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Describe the final 2 stages of transcription.
RNA strand separates from the DNA strand as it is produced + released completely when the end of the gene is reached. DNA strands pair up again + twist into a double helix.
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What is translation?
The synthesis of polypeptides on ribosomes using mRNA (determines amino acid of polypeptides according to the genetic code) and tRNA.
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Describe the first 3 stages of translation.
mRNA binds to a site on the sub-unit of the ribosome. tRNA carries the amino acid corresponding to its special triplet of bases (called anti-codon). tRNA anti-codons bind to complementary codons on the mRNA –bases on codon & anti-codon link by hydrog
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Describe the final stage of translation.
Amino acids carried by the tRNA molecules are bonded together by peptide linkage--> dipeptide formed. Ribosome moves along the mRNA to the next codon + another tRNA carrying amino acids binds-->chain of 3 amino acids form +repeat until polypeptide fo
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Describe the polymerase chain reaction.
Used for copying DNA artificially (in small tubes called eppendorfs). DNA polymerase used to copy the original molecule –Taq DNA polymerase (heat stable) has to be used. Millions of copies produced by PCR in a few hours due to high temps used.
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Why is it useful to be able to copy DNA artificially?
For gene transfer procedure where many copies of the desired gene are needed or in forensic analysis when only a small sample is available.
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Define cell respiration.
The controlled release of energy from organic compounds (glucose/fat) to produce ATP (Adenosine triphosphate). Pro: ATP is immediately available as an energy source in the cell as it can diffuse to any part of the cell and release its energy in a sec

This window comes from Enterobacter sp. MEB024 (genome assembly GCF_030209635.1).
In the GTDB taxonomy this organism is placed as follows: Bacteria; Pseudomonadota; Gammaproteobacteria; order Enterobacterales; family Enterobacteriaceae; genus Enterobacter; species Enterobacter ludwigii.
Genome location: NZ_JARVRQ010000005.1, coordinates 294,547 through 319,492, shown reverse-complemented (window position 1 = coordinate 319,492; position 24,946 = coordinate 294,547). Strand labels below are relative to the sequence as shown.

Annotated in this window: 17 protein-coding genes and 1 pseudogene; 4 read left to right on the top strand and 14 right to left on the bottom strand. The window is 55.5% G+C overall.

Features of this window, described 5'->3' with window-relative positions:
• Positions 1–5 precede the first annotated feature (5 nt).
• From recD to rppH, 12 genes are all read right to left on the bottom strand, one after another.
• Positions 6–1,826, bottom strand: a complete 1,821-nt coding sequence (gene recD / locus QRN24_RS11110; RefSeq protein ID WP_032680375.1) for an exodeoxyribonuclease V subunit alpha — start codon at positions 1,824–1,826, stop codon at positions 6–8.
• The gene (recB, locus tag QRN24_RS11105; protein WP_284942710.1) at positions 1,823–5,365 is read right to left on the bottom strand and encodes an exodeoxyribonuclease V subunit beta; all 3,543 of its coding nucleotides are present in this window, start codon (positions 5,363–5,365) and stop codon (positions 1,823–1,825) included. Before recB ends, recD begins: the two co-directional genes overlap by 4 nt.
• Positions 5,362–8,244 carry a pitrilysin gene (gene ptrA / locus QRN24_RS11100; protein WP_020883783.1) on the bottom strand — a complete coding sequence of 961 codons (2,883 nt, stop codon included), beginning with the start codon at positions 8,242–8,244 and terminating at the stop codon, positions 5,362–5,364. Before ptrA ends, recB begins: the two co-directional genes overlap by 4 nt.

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Why is anaerobic respiration used in muscles carrying out very vigorous exercise (i.e. weight lifting)?
Though it produces fewer molecules of ATP it can supply ATP at a more rapid overall rate for a short time as it isn’t limited by how fast oxygen is supplied. Lactic acid + hydrogen ions produced. Only used for 2 mins.
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What is a respirometer?
Any device used to measure respiration rates.
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Provide 2 instruments normally used in a respirometer.
A sealed glass or plastic container in which the organism/tissue is placed. A capillary tube containing fluid, connected to the container which allows the volume of air inside the respirometer to be monitored.
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What is also often used in a respirometer?
An alkali (i.e KOH) which absorbs CO2 produced by cell respiration. The volume inside the respirometer should therefore reduce as a result of O2 being used in cell respiration by the organisms in the respirometer.
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What is photosynthesis?
The production of carbon compounds in cells using light energy. CO2 + water + light energy --> glucose + oxygen.
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What is needed to convert CO2 into carbohydrates + other carbon compounds?
Light energy. Electrons also needed to convert CO2 into carbs + are obtained by photolysis (the splitting of water molecules -->produces waste produce of O2).
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What is a spectrum?
A range of wavelengths of electromagnetic radiation (violet light with shortest wavelength to red light with the longest). An absorption spectrum: a graph showing the range of wavelengths absorbed by a pigment.
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Why do structures containing chlorophyll appear green to us?
As chlorophyll absorbs red + blue light most effectively & small amounts of green light are absorbed but most is reflected.
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According to the theory of vitalism it was predicted that urea could only be made in living organisms as it was an organic compound and required a ‘vital force’. How did Friedrich Wohler help to falsify the theory of vitalism?


In 1828, he used silver isocyanate and ammonium chloride to synthesize urea artificially. Didn’t disprove but falsified the theory of vitalism.

Card 3


What is metabolism?


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Card 4


What is Anabolism?


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What is Catabolism?